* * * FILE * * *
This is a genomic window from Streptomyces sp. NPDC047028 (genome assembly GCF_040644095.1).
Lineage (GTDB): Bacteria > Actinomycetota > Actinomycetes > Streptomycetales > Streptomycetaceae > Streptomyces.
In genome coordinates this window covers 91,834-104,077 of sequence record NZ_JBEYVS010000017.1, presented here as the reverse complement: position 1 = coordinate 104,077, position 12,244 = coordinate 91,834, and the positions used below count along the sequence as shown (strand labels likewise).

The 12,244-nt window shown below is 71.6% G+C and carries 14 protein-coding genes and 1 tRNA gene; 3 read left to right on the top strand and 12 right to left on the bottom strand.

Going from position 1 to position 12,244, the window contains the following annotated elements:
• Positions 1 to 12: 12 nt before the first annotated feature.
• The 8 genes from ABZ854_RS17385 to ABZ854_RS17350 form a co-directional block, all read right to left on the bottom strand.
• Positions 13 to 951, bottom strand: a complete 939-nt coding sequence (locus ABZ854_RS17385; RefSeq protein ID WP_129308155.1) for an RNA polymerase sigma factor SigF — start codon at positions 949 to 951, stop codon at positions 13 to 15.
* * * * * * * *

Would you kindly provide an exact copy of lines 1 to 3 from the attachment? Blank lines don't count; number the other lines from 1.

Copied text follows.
This is a genomic window from Streptomyces sp. NPDC047028 (genome assembly GCF_040644095.1).
Lineage (GTDB): Bacteria > Actinomycetota > Actinomycetes > Streptomycetales > Streptomycetaceae > Streptomyces.
In genome coordinates this window covers 91,834-104,077 of sequence record NZ_JBEYVS010000017.1, presented here as the reverse complement: position 1 = coordinate 104,077, position 12,244 = coordinate 91,834, and the positions used below count along the sequence as shown (strand labels likewise).